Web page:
By Nick Simonson
To say this winter has been unusual would be an understatement. According to the University of Illinois’ Midwestern Regional Climate Center, this winter has tracked along the line of that season in 2011-2012 as the all-time mildest for Bismarck, and remains in the very mild category for Fargo. While the general population has been enjoying easier movement, less shoveling, and firmer footing when walking about, the state’s wildlife and fisheries have benefitted from the moderate conditions experienced through the halfway point of the season. On the latter, the North Dakota Game & Fish Department (NDG&F) Fisheries Management Section Leader Scott Gangl finds optimism heading into the back half of the season.
“In terms of fish health, that mild winter is generally going to help them out in surviving the winter and making sure that they get through the winter without many risks of winterkill…that should be very positive for the state’s fish populations,” Gangl commented.
The biggest concern for ice-covered lakes each winter in North Dakota is winterkill, particularly for those smaller lakes throughout the southeast and south-central portion of the state, along with those western reservoirs which dropped significantly after a drier summer. In those sloughs and other potholes which have grown in size and depth over the past few decades where fish like walleyes, perch and pike are stocked, angling can be a boom-and-bust scenario. The boom comes from high water situations which not only provide a viable fishery, but also support natural reproduction of species like perch and pike which utilize flooded vegetation on which to lay their eggs. The bust sometimes happens when harsh winters with cold temperatures, thick surface ice, and lots of snow result in winterkill.
“When there’s no snow covering the ice, sunlight can penetrate through the ice and [plants] can still give off oxygen, they can still go through their life cycle and plants can photosynthesize,” Gangl explains, adding, “you end up with a situation where there’s more oxygen consumption than there is production when there is a heavy snow cover, and eventually the lakes will run out of oxygen, there just won’t be any oxygen in the water and that leads to fish kills,” he concludes, referencing that generally only the most hardy fish like carp and bullheads survive partial winterkills, but even they can succumb if conditions get too harsh.
Gangl explains that the agency’s staff will begin sampling dissolved oxygen levels in the state’s lakes in February as they do most every year. The results this season, however, aren’t anticipated to be as alarming as in seasons past, and winterkills of a full or even partial nature are not expected based on the recent conditions and much of the state not receiving significant snowfall, which accelerates plant death and decreases dissolved oxygen content in the water. While the lack of snow can be good for winter survival, that lack of spring runoff resulting from it may impact spawning of certain species in those lakes and flows where natural reproduction occurs and sustains the fishery.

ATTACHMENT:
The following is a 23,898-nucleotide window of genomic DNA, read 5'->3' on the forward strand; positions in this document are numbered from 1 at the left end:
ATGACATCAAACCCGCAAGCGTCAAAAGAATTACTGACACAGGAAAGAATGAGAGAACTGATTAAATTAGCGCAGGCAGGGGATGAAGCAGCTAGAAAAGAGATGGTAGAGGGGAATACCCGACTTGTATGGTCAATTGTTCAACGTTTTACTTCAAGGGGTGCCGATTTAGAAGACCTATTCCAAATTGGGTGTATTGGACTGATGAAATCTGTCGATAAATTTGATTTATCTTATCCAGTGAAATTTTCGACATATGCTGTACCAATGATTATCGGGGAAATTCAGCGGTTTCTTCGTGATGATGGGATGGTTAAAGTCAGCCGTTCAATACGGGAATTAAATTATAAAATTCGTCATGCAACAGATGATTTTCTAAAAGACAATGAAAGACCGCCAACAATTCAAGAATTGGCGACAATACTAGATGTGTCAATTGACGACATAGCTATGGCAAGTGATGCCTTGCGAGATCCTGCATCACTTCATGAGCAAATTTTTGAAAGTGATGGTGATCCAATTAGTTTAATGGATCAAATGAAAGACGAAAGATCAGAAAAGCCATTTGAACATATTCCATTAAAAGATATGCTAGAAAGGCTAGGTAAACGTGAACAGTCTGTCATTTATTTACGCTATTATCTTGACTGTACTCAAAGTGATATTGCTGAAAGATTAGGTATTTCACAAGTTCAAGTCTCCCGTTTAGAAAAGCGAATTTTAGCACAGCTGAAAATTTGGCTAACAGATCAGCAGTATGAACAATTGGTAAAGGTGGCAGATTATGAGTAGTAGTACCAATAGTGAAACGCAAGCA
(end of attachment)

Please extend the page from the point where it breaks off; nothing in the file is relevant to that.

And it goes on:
In places like Lake Oahe, where walleyes are self-sustaining and on waters like Devils Lake where stocking is only part of maintaining a fishable population of the state’s most favored angling target, the lack of runoff may decrease the success of this spring’s spawn. However, Gangl advises that, in Oahe particularly, there are many strong year classes to sustain the fishery, even if this spring doesn’t turn out to be ideal on the water.
“In the Missouri River system, we could probably see some lower reproduction in places like Lake Oahe where we do have a naturally reproducing population [of walleyes],” Gangl projects, “we’ve seen several good year classes in the last five years, so it probably won’t hurt the population overall to take a year off and maybe have a few less fish out there, because there are already a lot of mouths to feed,” he continues, referencing the large population of smaller walleyes showing up in the agency’s sampling and competing for the water’s limited forage.
On those lakes where stocking has helped expand anglers’ options for walleyes, it will likely be business as usual, and another spring of increased demand is likely as the size and number of lakes grow across the state. The NDG&F will resume its egg collection operations on Lake Sakakawea and potentially Devils Lake and Lake Oahe, if necessary, in April and the agency will partner with federal fish hatcheries at Garrison Dam and Valley City to rear young walleyes to be stocked in late June, when they are one-and-a-half to two inches in length, thus continuing the cycle – and good fishing expanding across the state – regardless of how tough the second half of winter might be.
Featured Photo: With expanded stocking, anglers can expect more good walleye fishing throughout North Dakota in the coming years. Simonson Photo.